Yawgmoth’s Will

Baron Sengir

Sliver Queen

Thawing Glaciers

Bösium Strip

Is that crazy or is that crazy? Well, that’s crazy, but it hasn’t reached the peak of craziness yet. We decided before we started to draft that we were going to play a multiplayer game with our draft decks. And not only a multiplayer game, but a Chaos game! We were drafting multiplayer, Chaos decks with Invasion and Planeshift cards but miscellaneous rares.*

So, the game progresses, and I’m playing with some G/W/r deck with a splash of blue for Allied Strategies and a Swamp to make my Domain-ish cards better (Harrow is huge!). The game goes on, as you might expect a multiplayer draft game to go on, with lots of creatures hitting the board and wheedling all over the place. Finally Mark, who was playing a B/R deck, gets out his Thrashing Wumpus. Huge! What’s better than that? I put an Armadillo Cloak on it on my turn! But wait, there’s more! We had out the EnchantWorldLand Up the Stakes, which doubles all damage dealt and life gained outside the Chaos Phase. His Wumpus was HUGE! He Wumped twice, killing everything except the 5/5 Wumpus and Matt’s creatures (for he had Lashknife Barrier out). I got up to eighty-one life after he attacked someone for five, killing the Wumpus with a block but taking out the only creature that didn’t belong to Matt. Matt was later executed for making us forget about his Barrier.

However, because I had so much life, I became the target. On the other hand, because I had so much life, I could AFFORD to be the target. Once I got down to about twenty to thirty life, and someone else had gained a lot of life from the Chaos Phases, the guns turned towards him.

When there were only a few of us left, we knew that the game was going to come down to decking. (We had set a sixty-card minimum deck size and we each drafted an extra pack with no rares, so it took longer than it would have otherwise.) It was just as well, because it was time for the day to end. But then, someone rolled the one that says all graveyards are shuffled and put on top of their owners’ libraries! After that, we called it a draw and a day.

But the Magical goodness didn’t end there (and neither will my article). Three days later, I found myself in Star City Comics & Games for their weekly Standard tournament. The prize: A box of Apocalypse. Nice-o-rama! I had been testing a deck for the past several weeks, and I liked it a lot. Can you say”utter control”? I wish I could take the credit for this beast of a success, but it spawns from the mind of Dave Meddish, who wrote about the deck here. For those of you who just can’t tear yourselves away from this article, here’s a list:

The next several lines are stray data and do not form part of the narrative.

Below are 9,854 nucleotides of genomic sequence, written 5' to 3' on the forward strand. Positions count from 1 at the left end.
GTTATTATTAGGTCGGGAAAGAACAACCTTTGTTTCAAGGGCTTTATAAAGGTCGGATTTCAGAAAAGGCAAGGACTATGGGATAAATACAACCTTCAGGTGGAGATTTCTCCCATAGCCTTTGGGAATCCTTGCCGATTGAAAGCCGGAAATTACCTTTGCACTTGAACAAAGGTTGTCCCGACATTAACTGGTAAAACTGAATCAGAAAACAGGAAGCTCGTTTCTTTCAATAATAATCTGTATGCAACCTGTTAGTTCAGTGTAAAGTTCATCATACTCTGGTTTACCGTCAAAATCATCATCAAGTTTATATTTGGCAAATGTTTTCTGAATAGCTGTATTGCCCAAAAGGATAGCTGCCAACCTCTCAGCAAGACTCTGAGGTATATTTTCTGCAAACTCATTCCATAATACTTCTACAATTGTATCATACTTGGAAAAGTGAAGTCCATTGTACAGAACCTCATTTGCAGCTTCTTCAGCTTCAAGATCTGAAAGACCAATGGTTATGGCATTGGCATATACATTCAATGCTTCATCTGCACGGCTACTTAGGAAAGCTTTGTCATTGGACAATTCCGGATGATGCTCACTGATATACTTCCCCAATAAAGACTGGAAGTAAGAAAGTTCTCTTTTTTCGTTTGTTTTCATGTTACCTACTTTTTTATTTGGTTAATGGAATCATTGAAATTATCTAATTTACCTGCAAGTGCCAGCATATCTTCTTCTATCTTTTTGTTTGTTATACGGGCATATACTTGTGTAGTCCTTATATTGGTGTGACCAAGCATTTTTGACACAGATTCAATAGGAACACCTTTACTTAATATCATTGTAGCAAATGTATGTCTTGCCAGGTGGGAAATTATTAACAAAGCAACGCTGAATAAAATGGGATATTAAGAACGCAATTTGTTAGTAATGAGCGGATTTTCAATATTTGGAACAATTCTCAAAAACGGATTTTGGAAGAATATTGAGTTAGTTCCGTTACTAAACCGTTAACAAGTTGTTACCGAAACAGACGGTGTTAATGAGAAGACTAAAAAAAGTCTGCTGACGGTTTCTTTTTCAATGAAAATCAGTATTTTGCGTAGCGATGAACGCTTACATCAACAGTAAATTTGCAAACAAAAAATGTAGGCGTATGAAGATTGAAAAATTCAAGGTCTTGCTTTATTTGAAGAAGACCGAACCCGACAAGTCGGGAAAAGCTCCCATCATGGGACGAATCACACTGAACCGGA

4x Counterspell

4x Absorb

4x Undermine

4x Dromar’s Charm

3x Wrath of God

2x Rout

3x Tsabo’s Web

3x Fact or Fiction

4x Accumulated Knowledge

3x Dismantling Blow

2x Nether Spirit

4x Adarkar Wastes

4x Underground River

4x Coastal Tower

4x Salt Marsh

6x Island

2x Plains



3x Millstone

1x Misdirection

1x Aura Fracture

1x Last Breath

2x Gainsay

2x Cremate

3x Engineered Plague

2x Dominate

This deck is control crazy, with sixteen unconditional counterspells, including the life-gaining Absorb, the game-winning Undermine, the versatile Dromar’s Charm, and the ubiquitous Counterspell. Wrath and Rout clear the board, and Dismantling Blow deals with annoying artifacts and enchantments. Go for the throat with Nether-beats after a couple of Undermines for a quick win.**** But the deck wouldn’t be good if those counterspells couldn’t be played. However, the great part about this deck is that it almost never has mana problems! Despite being heavy on three colors, I can almost always cast my spells. The only problem I’ve had is not having enough blue mana to play four counterspells during my opponent’s turn. 🙂 But with global sweepers, reusable blockers, and spot removal, the deck has it all.